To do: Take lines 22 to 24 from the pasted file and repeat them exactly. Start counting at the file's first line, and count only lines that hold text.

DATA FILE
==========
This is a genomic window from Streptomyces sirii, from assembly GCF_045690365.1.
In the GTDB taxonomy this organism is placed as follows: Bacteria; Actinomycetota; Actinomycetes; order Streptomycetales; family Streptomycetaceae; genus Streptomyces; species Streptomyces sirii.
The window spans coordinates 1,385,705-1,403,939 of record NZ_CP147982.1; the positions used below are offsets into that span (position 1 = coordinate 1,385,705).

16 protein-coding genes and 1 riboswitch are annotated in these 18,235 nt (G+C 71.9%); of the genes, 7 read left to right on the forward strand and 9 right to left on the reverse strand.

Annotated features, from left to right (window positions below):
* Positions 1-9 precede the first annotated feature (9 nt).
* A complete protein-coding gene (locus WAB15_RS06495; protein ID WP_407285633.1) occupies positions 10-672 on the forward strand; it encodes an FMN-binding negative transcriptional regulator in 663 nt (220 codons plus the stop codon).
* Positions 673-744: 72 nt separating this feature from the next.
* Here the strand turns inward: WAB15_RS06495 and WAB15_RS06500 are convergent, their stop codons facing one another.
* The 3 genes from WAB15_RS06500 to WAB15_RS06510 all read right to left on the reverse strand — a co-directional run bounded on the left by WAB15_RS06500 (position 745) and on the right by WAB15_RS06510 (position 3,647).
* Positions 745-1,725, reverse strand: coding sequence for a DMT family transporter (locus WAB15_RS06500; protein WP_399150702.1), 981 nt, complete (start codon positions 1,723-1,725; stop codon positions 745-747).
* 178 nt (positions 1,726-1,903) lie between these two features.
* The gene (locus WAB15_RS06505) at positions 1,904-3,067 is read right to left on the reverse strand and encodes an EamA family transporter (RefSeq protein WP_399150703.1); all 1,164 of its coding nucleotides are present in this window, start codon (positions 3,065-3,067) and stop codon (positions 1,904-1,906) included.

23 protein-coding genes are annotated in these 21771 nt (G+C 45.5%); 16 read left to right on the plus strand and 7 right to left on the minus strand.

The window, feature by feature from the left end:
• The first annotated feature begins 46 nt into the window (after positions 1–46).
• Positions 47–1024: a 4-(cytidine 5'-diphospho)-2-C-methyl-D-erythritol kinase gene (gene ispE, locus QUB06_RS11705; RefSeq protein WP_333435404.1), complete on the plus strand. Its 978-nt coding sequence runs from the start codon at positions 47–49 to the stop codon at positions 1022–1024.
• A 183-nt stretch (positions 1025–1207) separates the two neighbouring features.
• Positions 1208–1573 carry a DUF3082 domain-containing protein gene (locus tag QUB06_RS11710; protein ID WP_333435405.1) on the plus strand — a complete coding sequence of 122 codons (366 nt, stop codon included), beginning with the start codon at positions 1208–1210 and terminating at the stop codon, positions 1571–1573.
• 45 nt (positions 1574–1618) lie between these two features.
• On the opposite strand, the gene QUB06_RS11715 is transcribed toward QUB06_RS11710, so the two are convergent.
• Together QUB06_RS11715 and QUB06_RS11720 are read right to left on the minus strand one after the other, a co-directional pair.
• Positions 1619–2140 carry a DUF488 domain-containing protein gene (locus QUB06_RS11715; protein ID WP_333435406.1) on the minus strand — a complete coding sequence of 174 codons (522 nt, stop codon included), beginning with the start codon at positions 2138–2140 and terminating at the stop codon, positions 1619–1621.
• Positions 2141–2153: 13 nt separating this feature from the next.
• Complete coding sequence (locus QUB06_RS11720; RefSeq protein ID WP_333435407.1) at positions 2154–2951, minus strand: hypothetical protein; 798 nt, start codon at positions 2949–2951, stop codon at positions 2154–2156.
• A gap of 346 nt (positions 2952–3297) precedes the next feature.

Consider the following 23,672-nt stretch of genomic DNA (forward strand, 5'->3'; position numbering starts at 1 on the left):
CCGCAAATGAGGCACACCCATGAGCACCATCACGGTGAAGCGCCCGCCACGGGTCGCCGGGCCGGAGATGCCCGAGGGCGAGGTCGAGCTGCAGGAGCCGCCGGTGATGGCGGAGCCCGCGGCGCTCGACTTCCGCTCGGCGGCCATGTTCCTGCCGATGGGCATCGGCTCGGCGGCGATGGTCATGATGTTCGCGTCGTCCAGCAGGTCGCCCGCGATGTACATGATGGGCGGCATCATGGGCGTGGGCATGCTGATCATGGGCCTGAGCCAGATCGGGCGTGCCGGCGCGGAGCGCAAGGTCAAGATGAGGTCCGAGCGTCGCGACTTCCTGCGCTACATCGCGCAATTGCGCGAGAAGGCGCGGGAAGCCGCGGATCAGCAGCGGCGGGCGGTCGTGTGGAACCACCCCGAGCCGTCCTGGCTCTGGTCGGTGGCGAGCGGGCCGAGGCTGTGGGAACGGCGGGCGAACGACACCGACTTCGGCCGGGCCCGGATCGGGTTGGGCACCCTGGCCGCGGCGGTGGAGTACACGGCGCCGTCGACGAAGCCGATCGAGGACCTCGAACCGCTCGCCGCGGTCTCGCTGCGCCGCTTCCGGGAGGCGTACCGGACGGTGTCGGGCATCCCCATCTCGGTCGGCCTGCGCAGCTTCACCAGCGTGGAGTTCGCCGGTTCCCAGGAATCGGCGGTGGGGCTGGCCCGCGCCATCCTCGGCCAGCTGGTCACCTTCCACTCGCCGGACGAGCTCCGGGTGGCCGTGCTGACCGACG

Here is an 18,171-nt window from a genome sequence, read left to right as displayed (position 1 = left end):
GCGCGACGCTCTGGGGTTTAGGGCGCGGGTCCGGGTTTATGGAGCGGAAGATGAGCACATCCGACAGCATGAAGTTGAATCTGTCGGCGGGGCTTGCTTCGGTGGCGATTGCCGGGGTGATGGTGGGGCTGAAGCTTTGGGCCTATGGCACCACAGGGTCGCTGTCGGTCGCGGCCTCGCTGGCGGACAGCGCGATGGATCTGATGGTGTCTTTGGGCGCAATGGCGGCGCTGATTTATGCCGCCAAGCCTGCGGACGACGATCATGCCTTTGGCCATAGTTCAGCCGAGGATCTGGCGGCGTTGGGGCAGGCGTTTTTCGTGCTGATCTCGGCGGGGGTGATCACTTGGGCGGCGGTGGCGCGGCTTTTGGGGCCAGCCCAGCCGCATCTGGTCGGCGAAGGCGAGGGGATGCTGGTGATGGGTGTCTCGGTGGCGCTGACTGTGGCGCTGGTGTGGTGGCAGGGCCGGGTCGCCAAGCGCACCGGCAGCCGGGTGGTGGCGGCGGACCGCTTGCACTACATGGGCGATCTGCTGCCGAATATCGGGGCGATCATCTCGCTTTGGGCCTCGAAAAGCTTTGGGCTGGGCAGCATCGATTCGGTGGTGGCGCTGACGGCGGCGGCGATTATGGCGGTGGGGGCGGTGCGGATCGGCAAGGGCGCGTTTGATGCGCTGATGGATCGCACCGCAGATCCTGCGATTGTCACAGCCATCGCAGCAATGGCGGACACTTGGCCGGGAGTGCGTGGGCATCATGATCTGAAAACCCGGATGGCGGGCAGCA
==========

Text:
• Together QUB06_RS11715 and QUB06_RS11720 are read right to left on the minus strand one after the other, a co-directional pair.
• Positions 1619–2140 carry a DUF488 domain-containing protein gene (locus QUB06_RS11715; protein ID WP_333435406.1) on the minus strand — a complete coding sequence of 174 codons (522 nt, stop codon included), beginning with the start codon at positions 2138–2140 and terminating at the stop codon, positions 1619–1621.
• Positions 2141–2153: 13 nt separating this feature from the next.